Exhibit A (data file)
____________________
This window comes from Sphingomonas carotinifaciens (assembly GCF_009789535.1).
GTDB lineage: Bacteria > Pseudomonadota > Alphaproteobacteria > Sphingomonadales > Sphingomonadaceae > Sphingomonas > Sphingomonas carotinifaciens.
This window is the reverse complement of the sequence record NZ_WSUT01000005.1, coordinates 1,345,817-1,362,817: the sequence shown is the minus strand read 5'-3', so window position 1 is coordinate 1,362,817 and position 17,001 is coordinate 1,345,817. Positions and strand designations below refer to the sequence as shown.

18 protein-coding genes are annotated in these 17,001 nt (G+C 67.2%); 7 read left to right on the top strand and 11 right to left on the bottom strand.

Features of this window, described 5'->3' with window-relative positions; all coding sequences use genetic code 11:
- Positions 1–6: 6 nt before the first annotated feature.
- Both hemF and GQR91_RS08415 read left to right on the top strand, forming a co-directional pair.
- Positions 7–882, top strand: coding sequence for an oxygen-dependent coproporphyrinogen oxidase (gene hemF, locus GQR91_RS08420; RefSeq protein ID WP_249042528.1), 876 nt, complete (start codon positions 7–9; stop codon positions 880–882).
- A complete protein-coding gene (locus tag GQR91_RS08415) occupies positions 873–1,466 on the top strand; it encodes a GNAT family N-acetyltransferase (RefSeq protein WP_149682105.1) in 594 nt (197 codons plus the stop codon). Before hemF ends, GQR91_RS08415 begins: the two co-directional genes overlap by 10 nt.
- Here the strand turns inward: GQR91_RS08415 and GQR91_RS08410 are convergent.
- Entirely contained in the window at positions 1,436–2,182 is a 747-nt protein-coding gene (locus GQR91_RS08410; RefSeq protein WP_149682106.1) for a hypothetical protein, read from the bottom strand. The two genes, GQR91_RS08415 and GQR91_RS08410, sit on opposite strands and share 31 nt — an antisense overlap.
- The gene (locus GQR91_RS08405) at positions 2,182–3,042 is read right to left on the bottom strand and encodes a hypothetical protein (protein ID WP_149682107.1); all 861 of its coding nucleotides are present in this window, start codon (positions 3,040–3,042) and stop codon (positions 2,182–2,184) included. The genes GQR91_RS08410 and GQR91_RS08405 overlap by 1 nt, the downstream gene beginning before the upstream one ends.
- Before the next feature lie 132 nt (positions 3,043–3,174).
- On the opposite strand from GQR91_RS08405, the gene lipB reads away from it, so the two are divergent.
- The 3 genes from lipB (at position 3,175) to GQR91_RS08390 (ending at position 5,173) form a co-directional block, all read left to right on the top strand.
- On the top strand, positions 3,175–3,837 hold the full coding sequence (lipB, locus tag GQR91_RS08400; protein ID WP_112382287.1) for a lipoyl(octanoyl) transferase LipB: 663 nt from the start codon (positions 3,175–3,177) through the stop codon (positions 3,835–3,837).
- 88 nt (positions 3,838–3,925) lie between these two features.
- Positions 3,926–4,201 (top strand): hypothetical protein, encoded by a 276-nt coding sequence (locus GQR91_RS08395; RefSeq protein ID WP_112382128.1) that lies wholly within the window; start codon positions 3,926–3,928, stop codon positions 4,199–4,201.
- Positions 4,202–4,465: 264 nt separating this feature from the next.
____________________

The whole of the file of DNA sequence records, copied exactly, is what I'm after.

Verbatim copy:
This window comes from Sphingomonas carotinifaciens (assembly GCF_009789535.1).
GTDB lineage: Bacteria > Pseudomonadota > Alphaproteobacteria > Sphingomonadales > Sphingomonadaceae > Sphingomonas > Sphingomonas carotinifaciens.
This window is the reverse complement of the sequence record NZ_WSUT01000005.1, coordinates 1,345,817-1,362,817: the sequence shown is the minus strand read 5'-3', so window position 1 is coordinate 1,362,817 and position 17,001 is coordinate 1,345,817. Positions and strand designations below refer to the sequence as shown.

18 protein-coding genes are annotated in these 17,001 nt (G+C 67.2%); 7 read left to right on the top strand and 11 right to left on the bottom strand.

Features of this window, described 5'->3' with window-relative positions; all coding sequences use genetic code 11:
- Positions 1–6: 6 nt before the first annotated feature.
- Both hemF and GQR91_RS08415 read left to right on the top strand, forming a co-directional pair.
- Positions 7–882, top strand: coding sequence for an oxygen-dependent coproporphyrinogen oxidase (gene hemF, locus GQR91_RS08420; RefSeq protein ID WP_249042528.1), 876 nt, complete (start codon positions 7–9; stop codon positions 880–882).
- A complete protein-coding gene (locus tag GQR91_RS08415) occupies positions 873–1,466 on the top strand; it encodes a GNAT family N-acetyltransferase (RefSeq protein WP_149682105.1) in 594 nt (197 codons plus the stop codon). Before hemF ends, GQR91_RS08415 begins: the two co-directional genes overlap by 10 nt.
- Here the strand turns inward: GQR91_RS08415 and GQR91_RS08410 are convergent.
- Entirely contained in the window at positions 1,436–2,182 is a 747-nt protein-coding gene (locus GQR91_RS08410; RefSeq protein WP_149682106.1) for a hypothetical protein, read from the bottom strand. The two genes, GQR91_RS08415 and GQR91_RS08410, sit on opposite strands and share 31 nt — an antisense overlap.
- The gene (locus GQR91_RS08405) at positions 2,182–3,042 is read right to left on the bottom strand and encodes a hypothetical protein (protein ID WP_149682107.1); all 861 of its coding nucleotides are present in this window, start codon (positions 3,040–3,042) and stop codon (positions 2,182–2,184) included. The genes GQR91_RS08410 and GQR91_RS08405 overlap by 1 nt, the downstream gene beginning before the upstream one ends.
- Before the next feature lie 132 nt (positions 3,043–3,174).
- On the opposite strand from GQR91_RS08405, the gene lipB reads away from it, so the two are divergent.
- The 3 genes from lipB (at position 3,175) to GQR91_RS08390 (ending at position 5,173) form a co-directional block, all read left to right on the top strand.
- On the top strand, positions 3,175–3,837 hold the full coding sequence (lipB, locus tag GQR91_RS08400; protein ID WP_112382287.1) for a lipoyl(octanoyl) transferase LipB: 663 nt from the start codon (positions 3,175–3,177) through the stop codon (positions 3,835–3,837).
- 88 nt (positions 3,838–3,925) lie between these two features.
- Positions 3,926–4,201 (top strand): hypothetical protein, encoded by a 276-nt coding sequence (locus GQR91_RS08395; RefSeq protein ID WP_112382128.1) that lies wholly within the window; start codon positions 3,926–3,928, stop codon positions 4,199–4,201.
- Positions 4,202–4,465: 264 nt separating this feature from the next.